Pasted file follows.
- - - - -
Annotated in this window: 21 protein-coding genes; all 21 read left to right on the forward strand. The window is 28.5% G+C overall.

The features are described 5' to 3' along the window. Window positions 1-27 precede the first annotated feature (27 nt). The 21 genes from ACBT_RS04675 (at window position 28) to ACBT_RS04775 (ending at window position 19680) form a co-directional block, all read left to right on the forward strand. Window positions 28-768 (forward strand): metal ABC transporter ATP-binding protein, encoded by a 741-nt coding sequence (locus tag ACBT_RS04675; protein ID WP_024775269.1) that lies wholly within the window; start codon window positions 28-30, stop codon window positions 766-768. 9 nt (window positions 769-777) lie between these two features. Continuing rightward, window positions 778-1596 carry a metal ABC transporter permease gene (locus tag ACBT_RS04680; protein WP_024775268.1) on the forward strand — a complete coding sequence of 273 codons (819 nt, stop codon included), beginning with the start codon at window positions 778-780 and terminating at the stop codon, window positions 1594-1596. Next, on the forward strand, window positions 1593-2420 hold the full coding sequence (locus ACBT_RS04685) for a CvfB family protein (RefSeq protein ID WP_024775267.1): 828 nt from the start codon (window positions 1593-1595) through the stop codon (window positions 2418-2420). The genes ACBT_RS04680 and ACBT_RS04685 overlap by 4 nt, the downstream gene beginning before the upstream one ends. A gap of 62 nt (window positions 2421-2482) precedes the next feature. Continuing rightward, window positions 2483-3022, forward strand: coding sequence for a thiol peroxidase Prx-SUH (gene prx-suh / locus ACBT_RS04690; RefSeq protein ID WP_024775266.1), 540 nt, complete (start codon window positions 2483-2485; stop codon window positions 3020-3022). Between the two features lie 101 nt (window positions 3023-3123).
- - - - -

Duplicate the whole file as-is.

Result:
Annotated in this window: 21 protein-coding genes; all 21 read left to right on the forward strand. The window is 28.5% G+C overall.

The features are described 5' to 3' along the window. Window positions 1-27 precede the first annotated feature (27 nt). The 21 genes from ACBT_RS04675 (at window position 28) to ACBT_RS04775 (ending at window position 19680) form a co-directional block, all read left to right on the forward strand. Window positions 28-768 (forward strand): metal ABC transporter ATP-binding protein, encoded by a 741-nt coding sequence (locus tag ACBT_RS04675; protein ID WP_024775269.1) that lies wholly within the window; start codon window positions 28-30, stop codon window positions 766-768. 9 nt (window positions 769-777) lie between these two features. Continuing rightward, window positions 778-1596 carry a metal ABC transporter permease gene (locus tag ACBT_RS04680; protein WP_024775268.1) on the forward strand — a complete coding sequence of 273 codons (819 nt, stop codon included), beginning with the start codon at window positions 778-780 and terminating at the stop codon, window positions 1594-1596. Next, on the forward strand, window positions 1593-2420 hold the full coding sequence (locus ACBT_RS04685) for a CvfB family protein (RefSeq protein ID WP_024775267.1): 828 nt from the start codon (window positions 1593-1595) through the stop codon (window positions 2418-2420). The genes ACBT_RS04680 and ACBT_RS04685 overlap by 4 nt, the downstream gene beginning before the upstream one ends. A gap of 62 nt (window positions 2421-2482) precedes the next feature. Continuing rightward, window positions 2483-3022, forward strand: coding sequence for a thiol peroxidase Prx-SUH (gene prx-suh / locus ACBT_RS04690; RefSeq protein ID WP_024775266.1), 540 nt, complete (start codon window positions 2483-2485; stop codon window positions 3020-3022). Between the two features lie 101 nt (window positions 3023-3123).